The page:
Saturday, April 26 | 10:30am | 151 W 1st Ave | $20 | DETAILS
PITCH IN | Here’s a fine way to rack up some karma points: roll up your sleeves and join in a city-wide spring cleanup. Keep Vancouver Spectacular is a City program that provides community members with gloves, garbage bags, and tools for trash pickup when they carry out coordinated block-clean ups. This Saturday morning you can put on your grubby clothes and spend an hour or two picking up litter from streets and laneways in the Fraser & Broadway area. After the work is done, everyone is invited to head to the Mount Pleasant Community Centre for lunch. Block cleanup are happening all across the city throughout May.
Sat, Apr. 26 | 9:30am | Fraser & Broadway (2500 Block Fraser) | DETAILS
ARCHITECTURE | The Vancouver Heritage Foundation is hosting their annual Vancouver Special Tour this weekend. Look inside five new and amazingly renovated Vancouver Specials! It’s a one day, ticketed, self-guided event that celebrates innovation and design and asks the important question: ‘What can you do to make one of the least appealing architectural styles livable in a modern context?’ From Vancouver Heritage Foundation: “In 2014 we’ll visit visit a Joe Wai Special – an architectural style unique to Strathcona, as well as an unexpectedly beautiful in-law suite, and a Special constructed entirely of cinder block. Come see what it took to make a bunker-like Special into a success (hint, concrete saws were required). Explore how a standardized design continues to flourish behind a Vancouver movement to revitalize and reinterpret this uniquely-Vancouver house style today.”
Sat, Apr. 26 | 12-3pm | Various locations | $30 | DETAILS
ICONS | Head to the magical subterranean caverns of the Biltmore Cabaret this Sunday and browse hand-picked vintage like you’ve never seen before. Expect vintage-clothing vendors, flea-market finds, fancy antiques, accessories, stuffed animals, shoes, jewellery, records, retro household items, cameras, and all manner of other curious trinkets. This is a cabaret, so the bar will be open! Shoppin’, drinkin’, and dancin’ encouraged!
Sun, Apr. 27 | 11 am–5 pm | Biltmore Cabaret (2755 Prince Edward) | DETAILS
BIKE SWAP | It’s getting to be that time of the year when we can start to think about cruising around the city on a bike (and not just for transportation sake but for, well, for the mere sun-on-your-face-with-a-breeze pleasure of it). Don’t have a bike or looking to trade in your old ride for something slicker? You’re in luck, because this weekend brings with it a vintage bicycle swap at Britannia Centre. Buy, sell or trade bikes as well as parts and tools. Cruisers, BMX, road bikes and muscle bikes – they’ll all be there, looking for new homes.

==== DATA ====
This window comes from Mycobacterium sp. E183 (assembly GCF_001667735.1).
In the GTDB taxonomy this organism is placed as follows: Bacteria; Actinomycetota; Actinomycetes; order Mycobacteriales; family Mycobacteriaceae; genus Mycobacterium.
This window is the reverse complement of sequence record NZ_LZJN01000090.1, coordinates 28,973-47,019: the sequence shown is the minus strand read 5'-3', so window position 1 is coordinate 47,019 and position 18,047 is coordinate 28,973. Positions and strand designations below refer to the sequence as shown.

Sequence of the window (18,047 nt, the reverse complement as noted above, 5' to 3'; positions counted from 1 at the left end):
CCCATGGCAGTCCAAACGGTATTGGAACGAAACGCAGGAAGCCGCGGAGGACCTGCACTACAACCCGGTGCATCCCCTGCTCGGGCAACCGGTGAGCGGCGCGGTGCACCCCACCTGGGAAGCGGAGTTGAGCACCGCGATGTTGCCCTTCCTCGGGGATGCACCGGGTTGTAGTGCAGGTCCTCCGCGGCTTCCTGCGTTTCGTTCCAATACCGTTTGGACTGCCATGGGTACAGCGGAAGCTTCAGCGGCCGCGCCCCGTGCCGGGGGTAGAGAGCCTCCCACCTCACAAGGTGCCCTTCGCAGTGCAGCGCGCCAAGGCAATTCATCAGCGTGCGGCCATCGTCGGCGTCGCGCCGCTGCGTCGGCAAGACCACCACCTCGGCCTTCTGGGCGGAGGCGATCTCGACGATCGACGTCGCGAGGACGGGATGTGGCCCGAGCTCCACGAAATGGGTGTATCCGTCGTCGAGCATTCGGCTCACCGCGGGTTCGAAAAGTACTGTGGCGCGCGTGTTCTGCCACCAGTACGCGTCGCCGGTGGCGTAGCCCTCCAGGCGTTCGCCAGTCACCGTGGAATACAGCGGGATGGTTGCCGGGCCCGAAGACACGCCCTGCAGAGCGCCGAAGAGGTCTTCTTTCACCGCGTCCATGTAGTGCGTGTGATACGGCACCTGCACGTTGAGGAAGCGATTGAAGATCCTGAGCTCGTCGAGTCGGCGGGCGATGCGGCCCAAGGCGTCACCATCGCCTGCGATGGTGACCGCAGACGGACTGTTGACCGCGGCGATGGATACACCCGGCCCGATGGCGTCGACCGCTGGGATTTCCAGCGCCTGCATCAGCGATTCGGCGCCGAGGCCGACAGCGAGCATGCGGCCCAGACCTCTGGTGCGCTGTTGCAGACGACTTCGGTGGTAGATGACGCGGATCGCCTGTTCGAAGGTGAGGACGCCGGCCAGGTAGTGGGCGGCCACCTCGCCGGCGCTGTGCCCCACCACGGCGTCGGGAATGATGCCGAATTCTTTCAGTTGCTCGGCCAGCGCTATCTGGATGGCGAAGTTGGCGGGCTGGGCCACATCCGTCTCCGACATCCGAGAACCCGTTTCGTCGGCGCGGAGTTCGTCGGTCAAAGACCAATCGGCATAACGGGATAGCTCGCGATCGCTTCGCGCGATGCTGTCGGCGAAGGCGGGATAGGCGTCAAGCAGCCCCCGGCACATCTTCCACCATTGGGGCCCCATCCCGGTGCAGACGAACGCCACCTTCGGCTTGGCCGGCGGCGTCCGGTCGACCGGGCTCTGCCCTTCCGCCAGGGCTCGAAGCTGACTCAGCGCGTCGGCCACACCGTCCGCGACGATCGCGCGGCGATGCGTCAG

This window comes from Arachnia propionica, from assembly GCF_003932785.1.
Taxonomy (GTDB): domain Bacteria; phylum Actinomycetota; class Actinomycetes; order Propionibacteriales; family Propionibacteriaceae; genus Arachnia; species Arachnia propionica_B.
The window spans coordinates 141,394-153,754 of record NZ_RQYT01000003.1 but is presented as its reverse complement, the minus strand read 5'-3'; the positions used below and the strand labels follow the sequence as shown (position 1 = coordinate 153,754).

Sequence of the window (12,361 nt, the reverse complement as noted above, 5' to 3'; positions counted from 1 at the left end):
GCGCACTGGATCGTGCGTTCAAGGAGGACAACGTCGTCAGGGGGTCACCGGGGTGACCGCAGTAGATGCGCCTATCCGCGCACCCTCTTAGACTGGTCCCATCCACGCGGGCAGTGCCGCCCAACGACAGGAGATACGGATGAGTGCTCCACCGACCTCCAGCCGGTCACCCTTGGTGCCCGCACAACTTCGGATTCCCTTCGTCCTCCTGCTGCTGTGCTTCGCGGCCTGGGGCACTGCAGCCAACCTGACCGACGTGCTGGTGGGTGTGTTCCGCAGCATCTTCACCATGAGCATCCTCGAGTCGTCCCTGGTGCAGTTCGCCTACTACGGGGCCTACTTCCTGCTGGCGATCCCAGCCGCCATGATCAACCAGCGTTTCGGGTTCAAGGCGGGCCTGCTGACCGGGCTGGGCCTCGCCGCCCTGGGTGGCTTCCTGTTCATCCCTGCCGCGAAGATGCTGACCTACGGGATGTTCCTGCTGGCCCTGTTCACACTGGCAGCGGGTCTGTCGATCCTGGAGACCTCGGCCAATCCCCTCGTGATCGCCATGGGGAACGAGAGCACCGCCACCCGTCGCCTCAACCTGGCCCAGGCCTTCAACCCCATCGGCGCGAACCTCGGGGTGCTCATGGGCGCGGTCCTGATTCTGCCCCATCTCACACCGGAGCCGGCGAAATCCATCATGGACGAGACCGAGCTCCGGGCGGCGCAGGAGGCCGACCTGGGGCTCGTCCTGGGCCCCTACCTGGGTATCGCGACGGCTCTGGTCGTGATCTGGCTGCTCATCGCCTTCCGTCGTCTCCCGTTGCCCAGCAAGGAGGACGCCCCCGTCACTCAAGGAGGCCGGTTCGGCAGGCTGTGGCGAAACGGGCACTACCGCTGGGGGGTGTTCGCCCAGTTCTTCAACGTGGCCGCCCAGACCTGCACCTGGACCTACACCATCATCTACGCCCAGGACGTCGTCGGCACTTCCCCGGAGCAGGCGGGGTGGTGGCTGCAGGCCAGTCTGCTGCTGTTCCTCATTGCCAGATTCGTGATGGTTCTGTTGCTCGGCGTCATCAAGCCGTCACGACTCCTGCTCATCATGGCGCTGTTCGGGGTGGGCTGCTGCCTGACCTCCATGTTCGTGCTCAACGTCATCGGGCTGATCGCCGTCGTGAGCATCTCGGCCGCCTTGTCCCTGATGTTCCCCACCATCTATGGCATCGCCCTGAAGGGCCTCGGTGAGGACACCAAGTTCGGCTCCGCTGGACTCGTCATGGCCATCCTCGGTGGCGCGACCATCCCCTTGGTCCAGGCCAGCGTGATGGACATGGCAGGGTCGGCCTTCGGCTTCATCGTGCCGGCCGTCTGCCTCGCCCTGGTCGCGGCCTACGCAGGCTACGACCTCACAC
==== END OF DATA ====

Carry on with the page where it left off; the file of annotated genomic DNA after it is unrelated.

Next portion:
Sun, Apr. 27 | 10am | Britannia Community Centre (1661 Napier) | DETAILS
Check the Globe & Mail every Thursday for our Special Weekend Edition of the Scout List
Michelle Sproule grew up in Kitsilano and attended University in Australia and the University of Victoria before receiving her graduate degree in Library Sciences from The University of Toronto. She lives in beautiful Strathcona and enjoys wandering aimlessly through the city’s streets with her best friend – a beat up, sticky, grimy (but faithful) camera.
by Stevie Wilson | It’s no secret that Vancouverites love the beach, and despite our city’s proclivity for short-and-sweet summers, English Bay proves to be a popular spot even in the shoulder seasons, year after year. Since its establishment as a public recreational area in 1893, the beach has been a prime spot for locals and visitors alike. It’s known by many as First Beach, but the original First Nations inhabitants referred to it as “Ayyulshun” (soft under feet), and its official name commemorates the meeting of George Vancouver and captains Valdes and Galiano from Spain.
But more important than all that…what’s the story with those amazing art deco bathrooms?
When sand was added to the English Bay beach in 1898 it quickly became a magnet for rest, relaxation, and the occasional swim for locals. A bathhouse seemed a charming – and practical – addition to the landscape. However, like many landmarks in Vancouver (including the Georgia Street Viaduct, the Granville Street Bridge, and the Lumberman’s Arch in Stanley Park, to name a few), the bathhouse we see today is not the original design. The first Bathing Pavilion, completed in 1906, was built by the Parks Board at a cost of $6,000, and could boast the title of the city’s first bathhouse.